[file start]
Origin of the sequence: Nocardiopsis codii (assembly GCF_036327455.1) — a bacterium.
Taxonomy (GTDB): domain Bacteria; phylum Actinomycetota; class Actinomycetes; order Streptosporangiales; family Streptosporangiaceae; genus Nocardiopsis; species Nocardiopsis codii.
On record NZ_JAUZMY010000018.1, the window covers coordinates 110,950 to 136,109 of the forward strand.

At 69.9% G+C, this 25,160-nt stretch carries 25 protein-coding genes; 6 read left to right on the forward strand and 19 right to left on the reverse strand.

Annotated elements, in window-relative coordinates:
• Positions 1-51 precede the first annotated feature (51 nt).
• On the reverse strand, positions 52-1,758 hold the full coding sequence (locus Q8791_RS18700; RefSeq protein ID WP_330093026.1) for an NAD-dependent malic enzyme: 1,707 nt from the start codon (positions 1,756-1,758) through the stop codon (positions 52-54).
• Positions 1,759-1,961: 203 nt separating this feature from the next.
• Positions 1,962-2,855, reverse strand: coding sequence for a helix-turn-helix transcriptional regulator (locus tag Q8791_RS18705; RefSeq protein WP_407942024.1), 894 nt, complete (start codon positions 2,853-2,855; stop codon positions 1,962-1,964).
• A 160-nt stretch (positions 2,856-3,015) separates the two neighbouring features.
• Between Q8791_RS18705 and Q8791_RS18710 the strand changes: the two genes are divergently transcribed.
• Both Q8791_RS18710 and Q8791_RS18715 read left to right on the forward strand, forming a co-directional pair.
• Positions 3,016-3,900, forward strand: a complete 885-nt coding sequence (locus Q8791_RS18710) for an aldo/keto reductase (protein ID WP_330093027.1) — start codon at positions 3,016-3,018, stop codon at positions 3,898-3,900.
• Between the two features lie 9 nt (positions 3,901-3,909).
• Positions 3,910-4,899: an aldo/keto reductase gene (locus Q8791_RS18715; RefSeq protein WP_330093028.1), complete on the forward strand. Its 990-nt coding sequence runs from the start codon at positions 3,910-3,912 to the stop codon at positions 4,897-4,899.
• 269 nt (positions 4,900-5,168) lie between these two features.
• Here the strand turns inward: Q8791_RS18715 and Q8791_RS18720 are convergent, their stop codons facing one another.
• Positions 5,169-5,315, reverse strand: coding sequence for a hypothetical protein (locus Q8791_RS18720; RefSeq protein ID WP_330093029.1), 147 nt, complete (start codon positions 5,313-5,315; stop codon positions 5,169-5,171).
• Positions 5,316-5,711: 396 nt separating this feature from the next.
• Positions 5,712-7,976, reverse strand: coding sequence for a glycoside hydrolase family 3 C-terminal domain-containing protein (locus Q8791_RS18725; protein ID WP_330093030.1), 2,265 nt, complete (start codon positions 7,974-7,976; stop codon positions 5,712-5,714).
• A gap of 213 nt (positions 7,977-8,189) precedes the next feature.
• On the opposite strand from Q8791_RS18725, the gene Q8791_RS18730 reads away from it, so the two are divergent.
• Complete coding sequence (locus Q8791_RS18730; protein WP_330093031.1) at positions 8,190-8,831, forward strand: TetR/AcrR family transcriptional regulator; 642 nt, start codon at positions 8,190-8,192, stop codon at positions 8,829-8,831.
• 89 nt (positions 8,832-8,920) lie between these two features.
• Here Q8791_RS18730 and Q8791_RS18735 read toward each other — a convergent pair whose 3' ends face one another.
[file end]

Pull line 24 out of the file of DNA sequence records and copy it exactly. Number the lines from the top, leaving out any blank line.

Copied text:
• 89 nt (positions 8,832-8,920) lie between these two features.